'I would do anything for a do-over': Calgary church hopes others learn from their tragic COVID-19 experience
CALGARY -- Members of a Calgary church ravaged by COVID-19 in the early days of the pandemic are sharing their stories of grief and healing, after Alberta's chief medical health officer cited them as a cautionary tale.
"I had the opportunity recently to talk to a faith leader whose faith community gathered together in mid-March before many of our public health measures were in place,” Dr Deena Hinshaw said Thursday. "The congregation had a worship service and then gathered together for a celebratory social event. There were only 41 people present, and they were careful to observe two meter distancing and good hand hygiene. They followed all the rules and did nothing wrong. "
Despite that, 24 of the 41 people at the party ended up infected. Two of them died.
Rev. Shannon Mang is the minister of Living Spirit United Church.
"One of our most beloved members was having a very important birthday and we wanted to celebrate that," Mang said of the post-service celebration. "Under the circumstances, we thought we were going to be safe. We were very diligent about physical distancing, very diligent about hand hygiene.”
Though the church has capacity for 200 people, fewer than 50 were at the event - well within the public health rules of the time.
Food was served but everyone handling it wore gloves.
"We were very careful and then a week later, we learned of the first person who was diagnosed with COVID-19," explained Mang. "A few days later we had the second, and the third and within a week there were about 14. Within two weeks, there were 24 of the 41 people who had been there that day.
"The overwhelming emotion was shock."
Shannon Morey attends the church with her mom and dad and all three were at the party that day. She never got sick, but both of her parents did.
"My mom thought she had a sinus infection, then a day later my dad thought he had a cold."
Her father Dennis was admitted to the hospital on April 3 and the ICU two days later. Three weeks after that, he died.
He was 81 but, according to his family, still very active.
"He was out shoveling the walk just days before he got sick and looking forward to planting his garden," said Shannon.
Other church members organized a vigil in his memory with more than 100 people dropping off candles outside his house, one at a time.
The church also held online wakes for members who died, allowing the community to grieve virtually.
"That was so important because COVID-19 interrupts our traditions," said Mang. "The food at the house, being able to stay and visit and to cry together and tell stories together and laugh and show pictures.
"All that stuff that we want to do, we can't do. So having an online wake helped."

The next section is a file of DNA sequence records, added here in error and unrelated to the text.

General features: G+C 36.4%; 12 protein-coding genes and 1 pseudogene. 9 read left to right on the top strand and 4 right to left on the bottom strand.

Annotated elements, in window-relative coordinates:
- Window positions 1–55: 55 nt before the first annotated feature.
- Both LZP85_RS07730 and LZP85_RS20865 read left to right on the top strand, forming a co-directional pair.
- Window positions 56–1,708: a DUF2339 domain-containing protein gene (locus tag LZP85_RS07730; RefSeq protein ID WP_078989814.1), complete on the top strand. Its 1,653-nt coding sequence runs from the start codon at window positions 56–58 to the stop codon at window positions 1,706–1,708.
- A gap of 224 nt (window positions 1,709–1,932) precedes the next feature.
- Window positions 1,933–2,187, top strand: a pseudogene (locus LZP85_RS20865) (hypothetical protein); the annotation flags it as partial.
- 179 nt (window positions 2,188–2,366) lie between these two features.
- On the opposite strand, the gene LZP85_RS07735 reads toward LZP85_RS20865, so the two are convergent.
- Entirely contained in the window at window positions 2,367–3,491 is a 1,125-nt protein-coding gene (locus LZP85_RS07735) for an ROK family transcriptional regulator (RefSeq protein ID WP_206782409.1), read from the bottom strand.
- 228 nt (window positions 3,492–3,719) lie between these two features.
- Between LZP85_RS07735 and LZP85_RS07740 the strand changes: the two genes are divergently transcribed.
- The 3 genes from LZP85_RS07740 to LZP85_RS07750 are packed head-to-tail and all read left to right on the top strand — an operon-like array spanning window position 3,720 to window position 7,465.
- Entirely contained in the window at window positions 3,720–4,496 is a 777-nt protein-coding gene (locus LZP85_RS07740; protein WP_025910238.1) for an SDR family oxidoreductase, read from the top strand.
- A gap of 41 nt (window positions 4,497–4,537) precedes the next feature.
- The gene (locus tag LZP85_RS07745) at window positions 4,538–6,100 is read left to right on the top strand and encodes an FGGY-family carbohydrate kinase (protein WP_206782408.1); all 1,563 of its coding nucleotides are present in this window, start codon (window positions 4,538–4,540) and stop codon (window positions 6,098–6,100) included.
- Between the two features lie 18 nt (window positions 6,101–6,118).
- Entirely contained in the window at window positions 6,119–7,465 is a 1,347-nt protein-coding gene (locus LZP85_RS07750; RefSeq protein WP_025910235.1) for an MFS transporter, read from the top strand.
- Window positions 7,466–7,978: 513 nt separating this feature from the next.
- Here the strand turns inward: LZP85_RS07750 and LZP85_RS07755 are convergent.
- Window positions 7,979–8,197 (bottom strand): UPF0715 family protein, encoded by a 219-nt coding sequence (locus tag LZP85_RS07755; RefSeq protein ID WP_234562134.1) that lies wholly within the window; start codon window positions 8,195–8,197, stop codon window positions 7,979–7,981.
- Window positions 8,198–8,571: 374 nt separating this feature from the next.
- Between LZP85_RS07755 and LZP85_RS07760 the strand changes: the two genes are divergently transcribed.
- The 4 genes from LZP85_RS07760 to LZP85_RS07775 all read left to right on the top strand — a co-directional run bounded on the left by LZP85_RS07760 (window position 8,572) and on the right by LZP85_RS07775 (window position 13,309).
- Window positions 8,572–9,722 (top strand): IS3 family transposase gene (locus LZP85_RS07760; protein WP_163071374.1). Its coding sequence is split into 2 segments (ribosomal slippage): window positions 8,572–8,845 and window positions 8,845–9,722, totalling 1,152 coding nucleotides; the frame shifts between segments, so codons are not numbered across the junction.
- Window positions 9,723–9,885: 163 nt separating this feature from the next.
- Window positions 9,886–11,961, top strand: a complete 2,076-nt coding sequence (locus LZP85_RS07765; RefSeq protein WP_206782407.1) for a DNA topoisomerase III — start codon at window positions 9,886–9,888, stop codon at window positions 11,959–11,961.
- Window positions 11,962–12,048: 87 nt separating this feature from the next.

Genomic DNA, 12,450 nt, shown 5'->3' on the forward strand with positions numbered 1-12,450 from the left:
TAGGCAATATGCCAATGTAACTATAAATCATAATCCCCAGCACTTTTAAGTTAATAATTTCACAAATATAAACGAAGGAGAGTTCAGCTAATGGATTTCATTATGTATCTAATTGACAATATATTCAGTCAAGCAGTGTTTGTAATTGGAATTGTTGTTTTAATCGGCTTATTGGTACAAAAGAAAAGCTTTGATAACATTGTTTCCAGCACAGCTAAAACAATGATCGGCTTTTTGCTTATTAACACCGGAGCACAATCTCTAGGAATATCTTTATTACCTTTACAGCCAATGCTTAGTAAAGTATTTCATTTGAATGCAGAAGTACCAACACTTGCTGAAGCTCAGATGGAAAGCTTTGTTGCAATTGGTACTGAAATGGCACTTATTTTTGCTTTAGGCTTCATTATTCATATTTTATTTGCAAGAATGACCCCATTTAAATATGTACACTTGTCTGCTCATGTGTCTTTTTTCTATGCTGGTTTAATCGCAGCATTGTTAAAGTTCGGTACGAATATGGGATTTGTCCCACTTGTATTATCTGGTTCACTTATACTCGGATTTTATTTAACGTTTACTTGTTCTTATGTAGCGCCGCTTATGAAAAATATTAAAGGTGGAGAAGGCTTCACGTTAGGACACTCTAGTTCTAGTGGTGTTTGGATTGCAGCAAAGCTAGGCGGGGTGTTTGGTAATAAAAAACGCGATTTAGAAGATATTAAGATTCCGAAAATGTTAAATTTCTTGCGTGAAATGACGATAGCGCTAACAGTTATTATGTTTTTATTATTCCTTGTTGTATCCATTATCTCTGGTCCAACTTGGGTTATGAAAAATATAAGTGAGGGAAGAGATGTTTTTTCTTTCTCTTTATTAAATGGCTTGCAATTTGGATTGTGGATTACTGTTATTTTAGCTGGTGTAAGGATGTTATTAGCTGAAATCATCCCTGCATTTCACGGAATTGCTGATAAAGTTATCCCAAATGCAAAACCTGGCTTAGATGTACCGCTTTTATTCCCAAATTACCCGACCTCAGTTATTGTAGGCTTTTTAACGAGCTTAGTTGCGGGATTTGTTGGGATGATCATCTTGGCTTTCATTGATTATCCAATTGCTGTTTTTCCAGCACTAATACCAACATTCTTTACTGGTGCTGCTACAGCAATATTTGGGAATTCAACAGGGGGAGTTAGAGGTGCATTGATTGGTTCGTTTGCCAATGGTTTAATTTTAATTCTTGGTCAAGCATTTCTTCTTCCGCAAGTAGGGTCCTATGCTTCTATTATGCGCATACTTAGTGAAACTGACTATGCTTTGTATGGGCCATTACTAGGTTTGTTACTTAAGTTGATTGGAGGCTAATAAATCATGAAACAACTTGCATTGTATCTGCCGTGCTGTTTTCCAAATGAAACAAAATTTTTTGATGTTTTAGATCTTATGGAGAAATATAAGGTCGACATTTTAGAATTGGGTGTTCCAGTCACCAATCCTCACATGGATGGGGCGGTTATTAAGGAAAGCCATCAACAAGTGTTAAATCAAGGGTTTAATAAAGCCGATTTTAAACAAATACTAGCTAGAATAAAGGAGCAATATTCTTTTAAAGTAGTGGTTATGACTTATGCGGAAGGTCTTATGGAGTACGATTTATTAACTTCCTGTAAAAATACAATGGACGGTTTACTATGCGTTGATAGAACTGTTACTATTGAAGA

Mang also says she struggles with her decision to proceed with the party.
"It's really tough. Me personally I've had to keep working through this," she said. "We were working with the information that we had at the time, but I would do anything for a do-over. It's very very hard to live with this reality."
Mang says the church has been devastated by the aftermath of the infection spreading among members and she wants others to learn from their experience.
"We don't want another organization or faith community to go through what we've been through," said Mang. "It's really, really hard. There seems to be this huge divide between those who've experienced (COVID-19) and the majority who haven't.
"If you haven't experienced it, you are so lucky. You have no idea how fortunate you are."
Even as public health restrictions start to loosen, Mang is encouraging people not to rush.
"Think about the oldest person that you hang out with and visit and take care of. Are you willing to give them up?"
It still isn't clear how the virus entered the church in the first place since none of the infected had travelled or knowingly encountered an infected person in the days before their last gathering together.
It's suspected the virus may have breached the church a day earlier when a large choir was using the facility.
Health officials say they likely will never know how it was transmitted there - and that's fine with Shannon Morey.
"I don’t want to know, " said Morey. "When bad things happen people want to be angry and direct anger at something but if I were that person who brought it in, I would feel terrible."
Meanwhile, Reverend Mang says she doesn't know when her congregation will meet inside their church again.
"We are not going back to what we were because we never will be what we were. We lost two really important members. We lost something but hope this experience will help us grow into something new - I hope a new more loving and caring community."